When a judge issues an Order regarding chid custody or child support, the judge bases his/her opinion on the circumstances that are apparent at that time.
But as children age and families evolve, existing child custody and parenting time arrangements may no longer be appropriate. To address these changes, you can request a modification to your court order. Courts are often reluctant to make changes to existing orders when a child appears to be safe and well-adjusted. To request a modification, you need a strong supporting argument backed by skilled legal counsel.
Modification of Custody
Typically, modification requests arise out of life changes. As with an original order, a court’s decision on modifying child custody arrangements is based on several statutory factors, while a modification of parenting time is based on a more simple standard of “the best interests of the child.” The party requesting the modification must demonstrate how the change would benefit the child.
A modification request can occur in the following scenarios:
- Child executes an affidavit of election. A child 14 years old or older may elect the parent with whom he or she desires to live. See, O.C.G.A. section 19-9-3(a)(4)
Notice of intent to relocate
- Repeated interference with visitation and custodial Rights
- Significant improvement in the ability of the non-custodial parent to provide for the child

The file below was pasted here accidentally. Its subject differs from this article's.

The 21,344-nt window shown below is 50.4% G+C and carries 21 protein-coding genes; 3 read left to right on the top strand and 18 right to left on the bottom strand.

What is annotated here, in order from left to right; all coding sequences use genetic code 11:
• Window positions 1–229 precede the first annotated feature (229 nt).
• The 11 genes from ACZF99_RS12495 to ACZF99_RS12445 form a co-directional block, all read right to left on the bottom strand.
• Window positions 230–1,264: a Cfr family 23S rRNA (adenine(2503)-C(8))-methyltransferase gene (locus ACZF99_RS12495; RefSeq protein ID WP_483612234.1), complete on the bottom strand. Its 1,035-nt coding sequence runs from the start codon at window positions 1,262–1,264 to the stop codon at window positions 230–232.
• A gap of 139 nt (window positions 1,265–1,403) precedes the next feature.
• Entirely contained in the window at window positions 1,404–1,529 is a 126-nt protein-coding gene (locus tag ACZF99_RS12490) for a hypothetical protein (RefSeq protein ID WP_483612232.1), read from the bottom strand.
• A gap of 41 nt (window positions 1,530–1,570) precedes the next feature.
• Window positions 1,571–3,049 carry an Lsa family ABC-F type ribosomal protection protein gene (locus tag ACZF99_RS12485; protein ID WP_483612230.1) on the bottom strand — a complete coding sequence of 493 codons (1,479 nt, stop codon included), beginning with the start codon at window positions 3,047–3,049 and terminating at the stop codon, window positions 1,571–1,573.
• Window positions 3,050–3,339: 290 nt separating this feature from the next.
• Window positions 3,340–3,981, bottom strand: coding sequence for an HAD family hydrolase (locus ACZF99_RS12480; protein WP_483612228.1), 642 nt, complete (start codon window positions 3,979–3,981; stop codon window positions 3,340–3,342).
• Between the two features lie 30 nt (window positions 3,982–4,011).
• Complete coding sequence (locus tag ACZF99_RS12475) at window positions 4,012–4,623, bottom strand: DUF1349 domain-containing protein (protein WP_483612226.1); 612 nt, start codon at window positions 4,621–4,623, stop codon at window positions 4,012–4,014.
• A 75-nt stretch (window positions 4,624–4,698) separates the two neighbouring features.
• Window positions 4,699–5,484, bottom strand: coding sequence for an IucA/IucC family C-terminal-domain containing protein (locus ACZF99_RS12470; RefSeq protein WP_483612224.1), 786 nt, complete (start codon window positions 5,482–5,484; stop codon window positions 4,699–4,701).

- Custody cases are made on a case by case basis, are fact specific, and are difficult to predict. The trial court has power to award sole custody, joint custody, joint legal custody, and joint physical custody, and change visitation. O.C.G.A. 19-9-3(a).
Modification of Child Support
Child Support can be modified for many reasons, but generally, the most common reasons for a modification of child support are due to a substantial change in either parent’s income and financial status or the needs of the child.
With respect to timing and waiting periods, O.C.G.A. §19-6-15 makes it clear that no petition to modify child support may be filed by either parent within a period of two years from the date of the final order on a previous petition to modify by the same parent. However, there are exceptions to this two year period such as where:
(A) A noncustodial parent has failed to exercise the court ordered visitation;
(B) A noncustodial parent has exercised a greater amount of visitation than was provided in the court order; or
(C) The motion to modify is based upon an involuntary loss of income.
The custody and child support statutes are very intricate and complicated. Contact our office today for an experienced attorney to assist with your modification action.